Alzheimer's Case Studies

1777 Words 7 Pages
This paper will focus on the importance of early detection in the diagnosis of Alzheimer’s disease and how a patient’s quality of life is impacted by the challenges of this illness in those patients sixty (60) years of age and older. The human society is aging. This is happening in two (2) ways: through shifts in the age structure that will eventually lead to many more individuals reaching older ages than ever before, and through continued success in extending life. Less than one hundred (100) years ago, life expectancy was between thirty (30) to forty (40) years. Currently, close to eight hundred (800) million citizens are aged sixty (60) or older (Vaupel, 2010). Alzheimer’s disease is also ravaging the society and those who fall …show more content…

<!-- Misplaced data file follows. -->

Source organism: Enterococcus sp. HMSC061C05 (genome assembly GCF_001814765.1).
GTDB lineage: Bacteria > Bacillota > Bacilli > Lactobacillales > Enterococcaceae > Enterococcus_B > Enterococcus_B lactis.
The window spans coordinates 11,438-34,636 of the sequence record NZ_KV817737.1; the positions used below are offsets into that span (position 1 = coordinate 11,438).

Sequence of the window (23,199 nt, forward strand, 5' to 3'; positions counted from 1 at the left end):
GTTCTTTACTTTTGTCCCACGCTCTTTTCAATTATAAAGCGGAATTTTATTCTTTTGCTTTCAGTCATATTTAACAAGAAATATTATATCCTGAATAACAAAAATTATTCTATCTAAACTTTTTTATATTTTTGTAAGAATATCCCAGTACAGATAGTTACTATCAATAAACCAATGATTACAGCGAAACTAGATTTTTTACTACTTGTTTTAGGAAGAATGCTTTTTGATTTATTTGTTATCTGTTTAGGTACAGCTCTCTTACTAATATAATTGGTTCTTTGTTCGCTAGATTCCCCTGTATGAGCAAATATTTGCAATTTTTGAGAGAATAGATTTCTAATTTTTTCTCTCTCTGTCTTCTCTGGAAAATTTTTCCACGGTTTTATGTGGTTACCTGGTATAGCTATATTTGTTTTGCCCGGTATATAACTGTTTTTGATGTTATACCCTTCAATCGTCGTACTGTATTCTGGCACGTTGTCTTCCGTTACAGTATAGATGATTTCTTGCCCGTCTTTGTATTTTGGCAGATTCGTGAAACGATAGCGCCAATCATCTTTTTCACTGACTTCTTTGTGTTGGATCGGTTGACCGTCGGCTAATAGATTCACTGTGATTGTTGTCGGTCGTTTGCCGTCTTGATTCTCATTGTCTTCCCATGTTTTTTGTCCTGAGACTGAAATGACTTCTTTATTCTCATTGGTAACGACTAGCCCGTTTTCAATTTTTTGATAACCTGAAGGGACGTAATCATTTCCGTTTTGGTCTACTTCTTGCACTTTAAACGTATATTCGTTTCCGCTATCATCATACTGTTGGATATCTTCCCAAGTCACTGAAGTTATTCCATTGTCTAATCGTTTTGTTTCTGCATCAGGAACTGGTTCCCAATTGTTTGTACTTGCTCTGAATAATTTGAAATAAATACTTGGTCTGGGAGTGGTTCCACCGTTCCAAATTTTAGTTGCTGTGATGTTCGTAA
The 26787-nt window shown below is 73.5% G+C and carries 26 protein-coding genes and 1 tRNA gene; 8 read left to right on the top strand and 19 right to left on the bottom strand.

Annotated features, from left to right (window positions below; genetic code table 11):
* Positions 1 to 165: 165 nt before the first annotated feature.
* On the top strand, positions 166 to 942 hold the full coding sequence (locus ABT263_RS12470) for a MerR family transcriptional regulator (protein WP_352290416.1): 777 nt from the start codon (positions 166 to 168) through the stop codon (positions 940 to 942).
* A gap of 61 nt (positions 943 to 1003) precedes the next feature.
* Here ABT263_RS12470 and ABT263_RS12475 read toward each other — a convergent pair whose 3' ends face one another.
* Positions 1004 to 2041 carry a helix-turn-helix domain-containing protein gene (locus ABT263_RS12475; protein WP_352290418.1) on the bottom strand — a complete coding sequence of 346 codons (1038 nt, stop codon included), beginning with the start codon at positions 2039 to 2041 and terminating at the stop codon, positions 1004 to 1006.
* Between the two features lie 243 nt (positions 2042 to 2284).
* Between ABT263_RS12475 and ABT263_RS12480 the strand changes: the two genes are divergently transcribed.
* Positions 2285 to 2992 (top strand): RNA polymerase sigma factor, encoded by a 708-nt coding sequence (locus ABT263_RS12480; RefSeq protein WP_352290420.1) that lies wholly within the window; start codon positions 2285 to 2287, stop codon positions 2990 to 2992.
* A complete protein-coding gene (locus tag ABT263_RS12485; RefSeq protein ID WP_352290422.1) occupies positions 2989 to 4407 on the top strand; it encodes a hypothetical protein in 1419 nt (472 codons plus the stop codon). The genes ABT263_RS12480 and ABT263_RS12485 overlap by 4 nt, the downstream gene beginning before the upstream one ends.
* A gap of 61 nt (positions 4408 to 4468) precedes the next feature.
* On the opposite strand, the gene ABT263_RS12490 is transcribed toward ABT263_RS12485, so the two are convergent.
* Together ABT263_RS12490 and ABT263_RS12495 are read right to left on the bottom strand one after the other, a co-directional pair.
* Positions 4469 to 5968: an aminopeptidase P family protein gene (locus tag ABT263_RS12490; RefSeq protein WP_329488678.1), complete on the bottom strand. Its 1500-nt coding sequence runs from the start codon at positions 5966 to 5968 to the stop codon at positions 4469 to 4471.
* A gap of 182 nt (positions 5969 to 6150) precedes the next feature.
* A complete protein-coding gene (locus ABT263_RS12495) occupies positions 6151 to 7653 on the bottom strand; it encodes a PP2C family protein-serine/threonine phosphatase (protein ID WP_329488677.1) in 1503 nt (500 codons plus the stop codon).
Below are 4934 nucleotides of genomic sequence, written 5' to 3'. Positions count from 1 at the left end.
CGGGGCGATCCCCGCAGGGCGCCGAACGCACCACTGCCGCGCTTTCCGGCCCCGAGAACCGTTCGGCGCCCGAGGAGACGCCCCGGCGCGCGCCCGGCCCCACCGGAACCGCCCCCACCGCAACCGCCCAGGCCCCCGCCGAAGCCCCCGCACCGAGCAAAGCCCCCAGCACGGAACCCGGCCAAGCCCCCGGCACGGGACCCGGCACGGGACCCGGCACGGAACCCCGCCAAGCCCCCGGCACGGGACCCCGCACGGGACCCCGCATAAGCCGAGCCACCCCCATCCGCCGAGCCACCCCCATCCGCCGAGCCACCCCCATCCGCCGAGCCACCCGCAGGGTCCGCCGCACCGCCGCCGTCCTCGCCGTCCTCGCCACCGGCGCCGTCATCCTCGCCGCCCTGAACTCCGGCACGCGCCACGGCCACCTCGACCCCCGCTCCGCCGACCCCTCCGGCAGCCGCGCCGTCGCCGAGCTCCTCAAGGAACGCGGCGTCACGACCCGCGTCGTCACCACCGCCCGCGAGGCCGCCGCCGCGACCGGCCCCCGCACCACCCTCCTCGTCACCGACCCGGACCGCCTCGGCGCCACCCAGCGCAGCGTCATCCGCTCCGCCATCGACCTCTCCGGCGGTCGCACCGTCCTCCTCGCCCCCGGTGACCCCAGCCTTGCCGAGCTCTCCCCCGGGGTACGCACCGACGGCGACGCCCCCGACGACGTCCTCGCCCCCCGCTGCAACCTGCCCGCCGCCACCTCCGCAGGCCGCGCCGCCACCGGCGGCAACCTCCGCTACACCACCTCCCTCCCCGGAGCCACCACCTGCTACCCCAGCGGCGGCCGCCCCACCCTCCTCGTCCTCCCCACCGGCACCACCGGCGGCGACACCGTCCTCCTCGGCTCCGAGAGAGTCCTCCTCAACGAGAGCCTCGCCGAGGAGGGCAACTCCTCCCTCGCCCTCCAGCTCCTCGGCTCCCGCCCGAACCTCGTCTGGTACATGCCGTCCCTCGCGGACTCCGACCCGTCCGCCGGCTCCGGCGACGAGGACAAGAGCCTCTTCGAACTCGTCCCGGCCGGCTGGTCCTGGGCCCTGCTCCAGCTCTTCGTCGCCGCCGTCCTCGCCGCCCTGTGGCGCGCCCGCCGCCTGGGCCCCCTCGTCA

There is evidence that supports significant public interest in early testing for Alzheimer’s disease. In a survey of five (5) countries by the Harvard School of Public Health and Alzheimer Europe, eighty-nine (89) percent of respondents in the United States and ninety-five (95) percent of respondents aged sixty (60) and over said that if they were exhibiting signs of confusion and memory loss, they would see a physician to determine if the cause was Alzheimer’s disease. Sixty-five (65) percent of American respondents also said they would be likely or very likely to get a test for early diagnosis of Alzheimer’s if one were available before they exhibited signs of the disease (Blendon, Benson, Wikler, Weldon, Georges, Baumgart, & Kallmyer, 2012). Of the public input received, many individuals believe that early detection is vital in preparing for a life of living with Alzheimer’s disease. This was especially evident among those with familial history of Alzheimer’s who have already experienced the physical, emotional and financial effects of this disease. Many respondents conveyed their concerns of imposing a significant burden on their loved ones and urgently expressed their desire for early detection to become a routine regular practice during all physician visits (Blendon et al., 2012). The last step in the diagnostic and detection process is documentation of the diagnosis. An individual’s medical record is the primary documentation for all medical history, co-morbidities, therapies, and their outcomes. Health care clinicians look to it to inform care recommendations and next steps. Thus, documenting a diagnosis of Alzheimer’s disease in a patient’s medical record is a crucial step toward comprehensive

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